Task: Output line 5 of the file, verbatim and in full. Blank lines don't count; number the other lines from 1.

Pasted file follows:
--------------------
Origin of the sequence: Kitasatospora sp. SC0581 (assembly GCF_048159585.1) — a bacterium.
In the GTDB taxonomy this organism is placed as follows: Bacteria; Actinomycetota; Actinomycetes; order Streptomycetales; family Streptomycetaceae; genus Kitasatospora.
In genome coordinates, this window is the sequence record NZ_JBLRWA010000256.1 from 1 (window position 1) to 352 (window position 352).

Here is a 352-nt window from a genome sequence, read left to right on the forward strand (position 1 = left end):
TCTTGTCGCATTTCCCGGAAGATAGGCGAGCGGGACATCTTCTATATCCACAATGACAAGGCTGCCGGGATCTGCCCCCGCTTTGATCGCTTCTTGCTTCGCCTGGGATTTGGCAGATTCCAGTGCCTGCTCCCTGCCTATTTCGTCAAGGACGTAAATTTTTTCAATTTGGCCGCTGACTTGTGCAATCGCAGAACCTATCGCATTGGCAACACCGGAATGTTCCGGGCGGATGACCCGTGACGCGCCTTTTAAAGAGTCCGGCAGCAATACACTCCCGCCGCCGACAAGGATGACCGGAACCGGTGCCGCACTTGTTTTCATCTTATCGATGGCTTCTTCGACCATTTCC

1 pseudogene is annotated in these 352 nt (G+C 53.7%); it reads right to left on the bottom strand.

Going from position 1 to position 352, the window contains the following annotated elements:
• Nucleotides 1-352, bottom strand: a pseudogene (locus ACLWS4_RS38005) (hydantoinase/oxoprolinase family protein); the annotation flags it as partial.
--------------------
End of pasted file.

TCTTGTCGCATTTCCCGGAAGATAGGCGAGCGGGACATCTTCTATATCCACAATGACAAGGCTGCCGGGATCTGCCCCCGCTTTGATCGCTTCTTGCTTCGCCTGGGATTTGGCAGATTCCAGTGCCTGCTCCCTGCCTATTTCGTCAAGGACGTAAATTTTTTCAATTTGGCCGCTGACTTGTGCAATCGCAGAACCTATCGCATTGGCAACACCGGAATGTTCCGGGCGGATGACCCGTGACGCGCCTTTTAAAGAGTCCGGCAGCAATACACTCCCGCCGCCGACAAGGATGACCGGAACCGGTGCCGCACTTGTTTTCATCTTATCGATGGCTTCTTCGACCATTTCC